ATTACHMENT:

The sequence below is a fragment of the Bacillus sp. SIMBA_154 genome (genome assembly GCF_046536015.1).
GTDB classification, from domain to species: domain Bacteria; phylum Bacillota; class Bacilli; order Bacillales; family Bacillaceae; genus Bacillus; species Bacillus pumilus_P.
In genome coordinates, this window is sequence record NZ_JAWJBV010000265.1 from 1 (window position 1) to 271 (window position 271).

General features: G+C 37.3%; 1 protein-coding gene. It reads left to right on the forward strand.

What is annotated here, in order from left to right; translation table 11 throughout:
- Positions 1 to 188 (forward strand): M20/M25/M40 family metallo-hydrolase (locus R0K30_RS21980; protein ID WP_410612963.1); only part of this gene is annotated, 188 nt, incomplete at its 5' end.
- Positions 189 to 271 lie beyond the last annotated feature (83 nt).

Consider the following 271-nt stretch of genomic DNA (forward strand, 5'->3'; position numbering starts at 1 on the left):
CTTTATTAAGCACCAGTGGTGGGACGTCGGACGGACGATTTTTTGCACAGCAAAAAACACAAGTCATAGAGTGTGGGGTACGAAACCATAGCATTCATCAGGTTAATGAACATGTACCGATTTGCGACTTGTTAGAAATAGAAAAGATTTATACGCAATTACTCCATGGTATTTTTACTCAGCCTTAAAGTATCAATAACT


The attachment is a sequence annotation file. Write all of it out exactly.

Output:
The sequence below is a fragment of the Bacillus sp. SIMBA_154 genome (genome assembly GCF_046536015.1).
GTDB classification, from domain to species: domain Bacteria; phylum Bacillota; class Bacilli; order Bacillales; family Bacillaceae; genus Bacillus; species Bacillus pumilus_P.
In genome coordinates, this window is sequence record NZ_JAWJBV010000265.1 from 1 (window position 1) to 271 (window position 271).

General features: G+C 37.3%; 1 protein-coding gene. It reads left to right on the forward strand.

What is annotated here, in order from left to right; translation table 11 throughout:
- Positions 1 to 188 (forward strand): M20/M25/M40 family metallo-hydrolase (locus R0K30_RS21980; protein ID WP_410612963.1); only part of this gene is annotated, 188 nt, incomplete at its 5' end.
- Positions 189 to 271 lie beyond the last annotated feature (83 nt).

Consider the following 271-nt stretch of genomic DNA (forward strand, 5'->3'; position numbering starts at 1 on the left):
CTTTATTAAGCACCAGTGGTGGGACGTCGGACGGACGATTTTTTGCACAGCAAAAAACACAAGTCATAGAGTGTGGGGTACGAAACCATAGCATTCATCAGGTTAATGAACATGTACCGATTTGCGACTTGTTAGAAATAGAAAAGATTTATACGCAATTACTCCATGGTATTTTTACTCAGCCTTAAAGTATCAATAACT